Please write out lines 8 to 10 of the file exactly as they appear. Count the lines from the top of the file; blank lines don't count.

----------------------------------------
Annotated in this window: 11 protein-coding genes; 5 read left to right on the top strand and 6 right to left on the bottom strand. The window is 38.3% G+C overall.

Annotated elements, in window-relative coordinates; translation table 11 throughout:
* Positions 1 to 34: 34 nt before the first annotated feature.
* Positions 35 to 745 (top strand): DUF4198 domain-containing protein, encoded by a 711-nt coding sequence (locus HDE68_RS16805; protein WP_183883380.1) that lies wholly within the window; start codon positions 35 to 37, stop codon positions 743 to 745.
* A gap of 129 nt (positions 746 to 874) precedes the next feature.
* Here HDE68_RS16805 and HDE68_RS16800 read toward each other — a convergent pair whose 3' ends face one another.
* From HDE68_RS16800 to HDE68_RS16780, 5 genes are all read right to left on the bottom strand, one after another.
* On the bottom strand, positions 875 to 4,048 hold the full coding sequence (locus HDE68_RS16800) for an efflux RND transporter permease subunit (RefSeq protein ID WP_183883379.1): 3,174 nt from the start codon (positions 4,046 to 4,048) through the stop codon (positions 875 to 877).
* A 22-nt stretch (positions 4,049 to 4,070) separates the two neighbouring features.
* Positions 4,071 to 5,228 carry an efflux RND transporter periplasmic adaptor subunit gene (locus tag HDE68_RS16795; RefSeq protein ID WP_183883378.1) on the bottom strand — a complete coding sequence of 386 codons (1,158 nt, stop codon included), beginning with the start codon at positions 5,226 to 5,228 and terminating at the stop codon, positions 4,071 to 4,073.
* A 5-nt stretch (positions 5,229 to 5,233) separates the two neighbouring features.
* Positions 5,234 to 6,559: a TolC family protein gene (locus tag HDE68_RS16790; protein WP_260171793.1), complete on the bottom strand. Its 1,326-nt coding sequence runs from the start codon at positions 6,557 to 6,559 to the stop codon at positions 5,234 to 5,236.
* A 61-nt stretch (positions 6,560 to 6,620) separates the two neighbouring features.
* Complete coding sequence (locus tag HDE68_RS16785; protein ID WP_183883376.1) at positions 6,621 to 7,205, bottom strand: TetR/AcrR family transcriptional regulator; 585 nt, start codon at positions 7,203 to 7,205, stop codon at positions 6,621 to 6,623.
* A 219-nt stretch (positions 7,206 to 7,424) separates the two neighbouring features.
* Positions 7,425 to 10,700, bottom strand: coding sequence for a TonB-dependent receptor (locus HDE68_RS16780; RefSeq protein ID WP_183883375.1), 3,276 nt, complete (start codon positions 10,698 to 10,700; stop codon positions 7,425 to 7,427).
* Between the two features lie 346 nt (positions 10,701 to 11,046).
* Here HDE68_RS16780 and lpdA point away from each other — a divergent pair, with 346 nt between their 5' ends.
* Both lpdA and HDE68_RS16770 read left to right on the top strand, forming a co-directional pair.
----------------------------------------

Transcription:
* On the bottom strand, positions 875 to 4,048 hold the full coding sequence (locus HDE68_RS16800) for an efflux RND transporter permease subunit (RefSeq protein ID WP_183883379.1): 3,174 nt from the start codon (positions 4,046 to 4,048) through the stop codon (positions 875 to 877).
* A 22-nt stretch (positions 4,049 to 4,070) separates the two neighbouring features.
* Positions 4,071 to 5,228 carry an efflux RND transporter periplasmic adaptor subunit gene (locus tag HDE68_RS16795; RefSeq protein ID WP_183883378.1) on the bottom strand — a complete coding sequence of 386 codons (1,158 nt, stop codon included), beginning with the start codon at positions 5,226 to 5,228 and terminating at the stop codon, positions 4,071 to 4,073.